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Monday, April 9 • 5:30pm - 7:00pm
POSTER: Optimizing a UAV survey approach: implications for monitoring ecosystem services provided by floral resources

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AUTHORS: Shereen Xavier, Alisa Coffin, Dawn Olson and Jason Schmidt

ABSTRACT: Small unmanned aerial vehicles (UAVs or drones) equipped with multispectral sensors are increasingly being tested and deployed for collecting high resolution spatio-temporal data of agriculture and the environmental. Agricultural land is currently under review for finding ways to improve sustainability and long-term health.  Studies show that habitat management to provide non-cropping areas and specifically, wildflowers to provide floral resources, such as pollen and nectar to support healthy beneficial arthropods and the ecosystem services they provide.  In a previous small plot study, we counted blooms over the season, and found that plots with greater numbers of flowers supported significantly higher pollinator populations. Here we examined the potential of deploying an inexpensive UAV system as a tool to remotely estimate floral resources and corresponding pollinator populations. UAV data were collected from previously established native wildflower plots in 19 locations on University of Georgia experimental farms in Tifton, Georgia.  A UAV (Solo 3Dr) equipped with a standard panchromatic camera was deployed to capture images of the wildflower plots during the months of June and September 2017, months where we observed high and low pollinator populations and high and low flower counts. Pollinator population estimates and vegetation quadrat sampling was carried out simultaneously. Images were analyzed using supervised image classification to determine the floral area within ArcGIS software. The floral area obtained from the images positively correlated with the floral counts gathered from the quadrat samples. Furthermore, UAV-derived floral area significantly predicted pollinator populations, with a positive correlation indicating that plots with greater area of blooming flowers contained higher numbers of pollinators.  Our results suggest analysis of images derived from low-cost UAV systems can provide indirect estimates of pollinator populations.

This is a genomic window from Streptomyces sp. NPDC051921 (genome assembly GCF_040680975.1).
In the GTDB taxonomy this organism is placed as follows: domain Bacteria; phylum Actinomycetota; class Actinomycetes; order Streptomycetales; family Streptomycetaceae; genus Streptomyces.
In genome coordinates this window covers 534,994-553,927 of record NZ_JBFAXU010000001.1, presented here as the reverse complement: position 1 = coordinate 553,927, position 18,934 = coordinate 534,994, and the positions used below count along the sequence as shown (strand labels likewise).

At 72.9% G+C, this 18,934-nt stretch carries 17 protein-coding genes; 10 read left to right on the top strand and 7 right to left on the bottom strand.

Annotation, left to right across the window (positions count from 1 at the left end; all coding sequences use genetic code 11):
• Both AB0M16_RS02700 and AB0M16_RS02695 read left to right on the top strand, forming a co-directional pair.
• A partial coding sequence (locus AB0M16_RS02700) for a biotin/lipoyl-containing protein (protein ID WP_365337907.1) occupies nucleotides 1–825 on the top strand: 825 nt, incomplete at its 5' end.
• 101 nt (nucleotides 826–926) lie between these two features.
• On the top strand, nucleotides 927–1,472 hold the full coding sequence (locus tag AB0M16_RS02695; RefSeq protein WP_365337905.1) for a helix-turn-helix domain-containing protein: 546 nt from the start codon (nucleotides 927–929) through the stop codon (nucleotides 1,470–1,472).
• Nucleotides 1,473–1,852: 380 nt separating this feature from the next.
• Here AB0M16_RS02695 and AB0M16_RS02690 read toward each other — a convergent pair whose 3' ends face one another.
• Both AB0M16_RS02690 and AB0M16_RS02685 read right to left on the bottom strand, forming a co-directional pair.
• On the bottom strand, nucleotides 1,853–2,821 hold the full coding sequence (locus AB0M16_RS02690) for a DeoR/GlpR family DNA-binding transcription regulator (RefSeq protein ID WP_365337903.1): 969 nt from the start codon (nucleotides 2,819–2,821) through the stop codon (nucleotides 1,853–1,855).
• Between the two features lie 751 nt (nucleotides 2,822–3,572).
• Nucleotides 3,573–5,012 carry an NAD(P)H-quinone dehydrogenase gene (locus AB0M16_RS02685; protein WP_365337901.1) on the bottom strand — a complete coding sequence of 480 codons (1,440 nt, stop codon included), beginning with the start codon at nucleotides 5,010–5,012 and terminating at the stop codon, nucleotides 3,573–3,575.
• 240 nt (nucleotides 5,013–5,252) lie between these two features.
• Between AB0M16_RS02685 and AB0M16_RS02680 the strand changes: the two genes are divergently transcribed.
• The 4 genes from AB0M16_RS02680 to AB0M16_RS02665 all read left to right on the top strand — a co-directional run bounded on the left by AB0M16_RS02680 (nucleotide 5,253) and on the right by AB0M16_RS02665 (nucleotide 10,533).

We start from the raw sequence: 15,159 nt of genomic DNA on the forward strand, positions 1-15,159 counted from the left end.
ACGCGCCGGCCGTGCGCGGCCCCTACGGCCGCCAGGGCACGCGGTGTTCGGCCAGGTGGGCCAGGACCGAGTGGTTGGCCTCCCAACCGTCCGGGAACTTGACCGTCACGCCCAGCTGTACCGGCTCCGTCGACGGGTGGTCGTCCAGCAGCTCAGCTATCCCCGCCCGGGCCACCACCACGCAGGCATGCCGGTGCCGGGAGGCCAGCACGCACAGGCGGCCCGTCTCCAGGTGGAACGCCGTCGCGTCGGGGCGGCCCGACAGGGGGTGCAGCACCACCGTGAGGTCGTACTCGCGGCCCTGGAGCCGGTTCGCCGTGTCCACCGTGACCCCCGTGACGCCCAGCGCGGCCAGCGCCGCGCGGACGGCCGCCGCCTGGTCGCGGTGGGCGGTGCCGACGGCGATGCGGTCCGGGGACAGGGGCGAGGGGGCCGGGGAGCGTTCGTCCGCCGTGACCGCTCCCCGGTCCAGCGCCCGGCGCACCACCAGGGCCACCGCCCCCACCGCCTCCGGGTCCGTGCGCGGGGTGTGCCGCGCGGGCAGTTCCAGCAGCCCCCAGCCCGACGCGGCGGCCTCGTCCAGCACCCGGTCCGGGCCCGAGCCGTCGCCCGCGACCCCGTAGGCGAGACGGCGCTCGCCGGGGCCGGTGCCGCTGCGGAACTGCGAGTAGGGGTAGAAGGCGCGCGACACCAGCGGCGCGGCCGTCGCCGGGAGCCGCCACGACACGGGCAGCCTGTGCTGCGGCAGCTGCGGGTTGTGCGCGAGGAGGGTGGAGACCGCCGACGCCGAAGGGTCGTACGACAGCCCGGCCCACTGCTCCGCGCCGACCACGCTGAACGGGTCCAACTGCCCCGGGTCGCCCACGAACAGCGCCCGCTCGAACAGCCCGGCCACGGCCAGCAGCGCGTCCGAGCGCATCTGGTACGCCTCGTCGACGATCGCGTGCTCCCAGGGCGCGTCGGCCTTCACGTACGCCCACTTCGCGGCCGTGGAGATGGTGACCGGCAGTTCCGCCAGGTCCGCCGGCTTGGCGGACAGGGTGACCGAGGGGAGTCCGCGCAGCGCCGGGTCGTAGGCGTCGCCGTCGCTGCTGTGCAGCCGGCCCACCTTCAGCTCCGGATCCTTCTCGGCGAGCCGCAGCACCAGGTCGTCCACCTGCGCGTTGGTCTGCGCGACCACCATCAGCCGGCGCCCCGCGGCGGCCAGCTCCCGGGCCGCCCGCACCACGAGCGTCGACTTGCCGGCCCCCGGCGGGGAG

Monday April 9, 2018 5:30pm - 7:00pm CDT
Monroe Room

Attendees (3)